THE AGE OF INNOCENCE
Review by Gordon Justesen
Day-Lewis, Michelle Pfieffer, Winona Ryder
Director: Martin Scorsese
Audio: DTS HD 5.1
Video: Anamorphic Widescreen 2.40:1
Features: See Review
Length: 138 Minutes
Release Date: March 13, 2018
“You gave me my first glimpse of a real life. And then you ask me to carry on with a false one. No one can endure that.”
“I’m enduring it.”
The Age of Innocence illustrates more than anything how versatile such a filmmaker can be. When one thinks of the works of Martin Scorsese, perhaps the single greatest director living right now, such darker, edgier pieces come to mind. Films such as Taxi Driver, GoodFellas and Cape Fear, all of which pound the pulse with dark scenes of violence and brutality. Having watched those films countless times, it seemed that he was always right at home with such material. The Age of Innocence opened my eyes to a whole new atmosphere; one that I thought I’d never see Scorsese create, which is the elegance of New York in 1870.
Watching the film, like all of Scorsese’s work, you are immediately engulfed in an assured place and time. The film opens by introducing it’s lead characters, followed by a brief exhibition of the society they inhabit. The early moments in the movie reminded me very much of the documentary-like feel of the first hour of Scorsese’s Casino.
Here, he applies the same technical feel, with narration by Joanne Woodward to help explain how those in the upper class maneuver and go about. At the center of the story is Newland Archer (Daniel Day-Lewis) who is engaged to marry the beautiful May Welland (Winona Ryder). It is described as a perfect marriage between two perfect families, and both parties seem to be equally satisfied, until one night at an opera, where Archer meets May’s cousin, the hauntingly beautiful Ellen, the Countess Olenska (Michelle Pfeiffer).
A beauty she is indeed, but that is not necessarily what attracts Archer. Rather it is the notion that she is a person with ideas of her own, looking upon his world with amusement and detachment of an exile. He is entirely excited by a woman who boldly thinks for herself.
The Age of Innocence is film told passionately and filmed beautifully at the hands of a technical master. Scorsese, along with cinematographer Michael Ballhaus (GoodFellas, The Last Temptation of Christ) exhibits the settings of this film with such remarkable passion, and it demonstrates that he is capable of making any kind of movie in any kind of setting. Such set pieces as the opera with opens the film, as well as a lavishly executed ballroom dance sequence. This is one film that knows anything and everything about its time and place.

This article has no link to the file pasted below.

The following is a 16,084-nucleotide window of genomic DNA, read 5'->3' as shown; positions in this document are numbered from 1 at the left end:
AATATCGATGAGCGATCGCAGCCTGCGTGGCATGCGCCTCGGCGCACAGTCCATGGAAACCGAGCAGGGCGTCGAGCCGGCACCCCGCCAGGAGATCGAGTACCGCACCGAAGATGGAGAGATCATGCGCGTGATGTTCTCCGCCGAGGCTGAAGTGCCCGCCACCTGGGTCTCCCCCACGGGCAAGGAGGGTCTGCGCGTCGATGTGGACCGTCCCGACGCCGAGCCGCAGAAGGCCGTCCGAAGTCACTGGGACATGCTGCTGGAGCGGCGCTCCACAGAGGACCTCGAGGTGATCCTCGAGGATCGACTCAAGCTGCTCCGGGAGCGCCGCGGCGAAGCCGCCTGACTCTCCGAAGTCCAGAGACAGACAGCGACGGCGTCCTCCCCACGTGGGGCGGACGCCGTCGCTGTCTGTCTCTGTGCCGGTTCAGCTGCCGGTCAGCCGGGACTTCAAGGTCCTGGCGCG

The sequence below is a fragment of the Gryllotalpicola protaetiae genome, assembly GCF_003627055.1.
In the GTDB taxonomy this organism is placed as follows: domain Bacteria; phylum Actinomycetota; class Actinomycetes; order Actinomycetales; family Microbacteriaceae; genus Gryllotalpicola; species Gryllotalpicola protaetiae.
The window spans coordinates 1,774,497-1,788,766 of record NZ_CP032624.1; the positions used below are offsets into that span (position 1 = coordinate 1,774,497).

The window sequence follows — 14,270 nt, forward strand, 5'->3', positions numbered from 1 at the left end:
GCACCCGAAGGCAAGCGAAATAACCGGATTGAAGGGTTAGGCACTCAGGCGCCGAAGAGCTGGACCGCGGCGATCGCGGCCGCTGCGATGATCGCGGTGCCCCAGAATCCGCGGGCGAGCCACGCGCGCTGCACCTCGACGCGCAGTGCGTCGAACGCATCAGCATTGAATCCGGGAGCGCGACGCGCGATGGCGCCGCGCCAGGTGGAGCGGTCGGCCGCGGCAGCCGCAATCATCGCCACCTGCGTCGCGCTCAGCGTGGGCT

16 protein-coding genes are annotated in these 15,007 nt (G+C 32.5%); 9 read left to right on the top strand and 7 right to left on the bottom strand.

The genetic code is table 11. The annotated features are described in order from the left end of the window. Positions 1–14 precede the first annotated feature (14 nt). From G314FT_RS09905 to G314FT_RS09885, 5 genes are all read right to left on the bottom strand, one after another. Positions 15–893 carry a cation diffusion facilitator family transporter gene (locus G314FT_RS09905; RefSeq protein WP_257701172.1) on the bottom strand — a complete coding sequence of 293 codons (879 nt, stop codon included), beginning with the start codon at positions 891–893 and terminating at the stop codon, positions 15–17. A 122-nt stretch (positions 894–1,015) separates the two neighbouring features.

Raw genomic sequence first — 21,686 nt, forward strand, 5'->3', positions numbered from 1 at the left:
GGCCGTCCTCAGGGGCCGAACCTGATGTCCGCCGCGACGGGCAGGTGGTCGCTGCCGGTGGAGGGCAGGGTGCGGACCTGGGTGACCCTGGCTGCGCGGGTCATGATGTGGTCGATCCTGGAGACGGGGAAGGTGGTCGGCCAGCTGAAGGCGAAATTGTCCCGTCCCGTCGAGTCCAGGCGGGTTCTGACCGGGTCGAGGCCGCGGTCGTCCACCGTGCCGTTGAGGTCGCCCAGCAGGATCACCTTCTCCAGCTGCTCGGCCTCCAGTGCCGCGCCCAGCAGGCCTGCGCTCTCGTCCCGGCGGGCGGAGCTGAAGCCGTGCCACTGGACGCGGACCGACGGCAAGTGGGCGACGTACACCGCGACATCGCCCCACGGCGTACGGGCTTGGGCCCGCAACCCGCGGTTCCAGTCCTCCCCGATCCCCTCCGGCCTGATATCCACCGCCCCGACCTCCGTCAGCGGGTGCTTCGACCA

The performances here are extraordinarily passionate as well. Daniel Day-Lewis, one of THE most dynamic actors of our time, immerses himself in the role of Newland Archer; a man who is caught between what is right for him and what he thinks he wants. Michelle Pfeiffer has rarely been as remarkable as she is here as Archer’s supreme desire. Winona Ryder reveals superb depth in her character, especially in the film’s final moments, which ties every loose end together.
The Age of Innocence is a film to be experienced. It’s a true feast for the senses, and a work of pure art.
BONUS: Scorsese himself, in a most fitting cameo, can be briefly spotted as a portrait photographer.
Criterion has been astounding us lately with one amazing 4k restoration after another...but this may just be their grandest one to date! Scorsese’s remarkable attention to detail regarding recreating the time period is enhanced even further by an immensely detailed 4k restoration which brings every bit of the scenery to absolute life. His use of colors in pivotal moments pop off the screen in was that will leave you awestruck. Image detail is strong and striking in both close ups and far away distance shots. The Oscar nominated production design and Oscar winning costume design show off wonderfully as a result. An absolute treat to witness if you’re a pure Scorsese fan!
Likewise, the masterful DTS HD mix does wonders in bringing this world to vivid life. Among the elements it encompasses terrifically well are Elmer Bernstein’s remarkable music score, as well as the capturing of Joanne Woodward’s narration. A great presence of ambient sounds also sneaks its way in every so often, breathing even more life into the surroundings. As expected, dialogue delivery is strong and profoundly heard from beginning to end!
It’s time to do away with that bare bones DVD release, as Criterion puts their signature stamp of excellence on this release. We are treated to several new video interviews, including a fascinating one with Scorsese about what drew him to this material, as well as made him step outside his comfort zone. We also get new interviews with co-screenwriter Jay Cocks, production designer Dante Ferretti and costume designer Gabriella Pescucci. Rounding out the supplements is a documentary from 1993 titled “Innocence and Experience”, where we get to see everyone involved in the film at a much younger age, a Trailer for the film and a terrific insert booklet featuring an essay by film critic Geoffrey O’Brien.
Scorsese and Criterion is a combination every film buff looks forward to, and the new Blu-ray release of The Age of Innocence is truly a joy to behold! The film represents the pure epitome of wonderful filmmaking as only Scorsese can deliver! One of the absolute must own releases of the year!